Broadband over power lines

Cinergy has released a statement detailing their plans to provide broadband access over their high voltage power lines.

Woah. My first response is "Can you do that?", but I suppose that's moot since they are... The next question would be, "How can you do that?", but Cinergy's BPL plan mentions "proprietary processes" so I suppose we can file that under 'trade secret' for now. Seems like a major kick in the jimmy to the cable companies, though, if it takes off.

(via Knowledge Problem)

UPDATE: I figured that the idea for the technology couldn't be a trade secret, so I googled a bit and found this basic description of whats going on:

The technology works like this: Data is carried either by fiber-optic or telephone lines to skip disruptive high-voltage lines, then is injected into the power grid downstream, onto medium-voltage wires.

Because signals can only make it so far before breaking apart, special electronic devices on the line catch packets of data, then reamplify and repackage them before shooting them out again.

Other technologies use more elaborate techniques that detour the signal around transformers.

Either way, the signal makes its way to neighborhoods and customers who could access either it wirelessly, through strategically placed utility poles, or by having it zipped directly into their homes via the regular electric current. Adaptors at individual power outlets ferry the data into computers through their usual ports.

It has not been able to be done in Europe so far, so if US companies can get it done we can put another feather in our collective tribal hat. (Or, score one for the market...)

However, score one for the statists, maybe:

The FCC's rules already prohibit unlicensed electronic devices, including BPL transmitters, from interfering with licensed devices, such as ham radios. If the FCC were to find interference and enforce its existing rules, most of the BPL industry could be shut down. "If the commission were to follow its rules, that would be the practical effect," said Dave Sumner, chief executive officer of ARRL "If the commission decides that BPL cannot operate in this country, that'd be fine with us."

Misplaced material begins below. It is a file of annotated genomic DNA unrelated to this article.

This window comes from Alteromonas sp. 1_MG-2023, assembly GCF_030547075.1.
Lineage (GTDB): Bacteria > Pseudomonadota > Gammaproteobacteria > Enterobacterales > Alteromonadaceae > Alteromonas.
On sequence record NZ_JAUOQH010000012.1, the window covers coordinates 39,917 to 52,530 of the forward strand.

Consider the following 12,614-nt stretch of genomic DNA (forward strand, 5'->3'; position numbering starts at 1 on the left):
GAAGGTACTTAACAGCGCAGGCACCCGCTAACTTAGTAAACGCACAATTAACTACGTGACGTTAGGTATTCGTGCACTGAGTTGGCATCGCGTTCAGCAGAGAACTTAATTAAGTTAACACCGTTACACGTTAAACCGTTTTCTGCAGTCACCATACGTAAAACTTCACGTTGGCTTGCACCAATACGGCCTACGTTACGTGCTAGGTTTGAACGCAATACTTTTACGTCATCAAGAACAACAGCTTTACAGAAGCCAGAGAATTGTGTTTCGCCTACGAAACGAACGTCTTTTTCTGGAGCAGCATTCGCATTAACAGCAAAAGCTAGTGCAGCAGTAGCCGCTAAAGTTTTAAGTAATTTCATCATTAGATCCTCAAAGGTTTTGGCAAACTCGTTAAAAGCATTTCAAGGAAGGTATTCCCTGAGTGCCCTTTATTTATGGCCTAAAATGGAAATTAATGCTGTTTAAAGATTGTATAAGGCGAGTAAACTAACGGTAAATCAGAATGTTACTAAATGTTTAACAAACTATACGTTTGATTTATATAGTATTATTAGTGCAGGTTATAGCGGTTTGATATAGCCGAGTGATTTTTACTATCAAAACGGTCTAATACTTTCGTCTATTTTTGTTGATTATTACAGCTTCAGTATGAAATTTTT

(The ARRL are the American Radio Relay League)

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Pretty cool Brian. How'd

Pretty cool Brian. How'd they do that, I wonder?

There is a common technology

There is a common technology called powerline networking most often used for home networking. Phonix Broadband is a low cost supplier with a 14 megabits per second home product that uses 10/100Base-T Ethernet adapters and a proprietary bridge but others such as Linksys and Netgear have offerings too.

See this article on the homeplug standard for some insights into the technical issues. I assume that transmission over HV lines has similar problems of interference and transfer function degradations as homes and deals with them using proprietary ASICS too... industrial strength versions with clever algorithms.

I'm not sure why you

I'm not sure why you characterize amateur radio operators as "statists." Most of the ones I've met certainly aren't. Or are you characterizing the dislike of destructive interference with existing, legal radio use as statist? This also seems wrong.

Generally I would not

Generally I would not characterize the amateur radio operators as statist, however in this case they are using the state to suppress a technology based on disputed (to say the least) claims about interference; it is a solution imposed by state fiat, imposed instead of trying to make arrangements with the power companies.

I have to wonder, as the power companies have publicly, why they would go ahead with a public plan to provide this service if they had any indication that it would cause the interference; since they would all know full well that the FCC would simply order them to cease if that were shown to happen.

If they want to defend a property right, then go ahead and do so (in the court system or through arbitration). Leaning on the government to forcibly prevent the implementation of a new technology simply because it may be inconvenient to state-sponsored monopolists (do they even have a property right in their licenses?) is part and parcel and standard operating procedure of statists from the days of yore till today.

Um, as the quote in the

Um, as the quote in the article says, the FCC must _find_ interference. Not just imagine it. The test for interference is not some theoretical foolery. It's an actual test for actual interference.

Just as the local courts are the proper forum for handling trespassing on physical property, the FCC is the proper form for handling trespassing on spectrum rights. If the latter is "Leaning on the government", the former surely is as well.

Make up your mind whether you believe that spectrum rights rise to the level of property rights or not; the rest seems to follow trivially from that answer. If interference is found in FCC tests, BPL has to either buy some spectrum or stop operating. If interference is not found in FCC tests, BPL can operate. Moreover, while it may surprise you, this cannot possibly be a surprise to the Cinergy folks, because the possibility of interference from the technology they propose has been well known for years.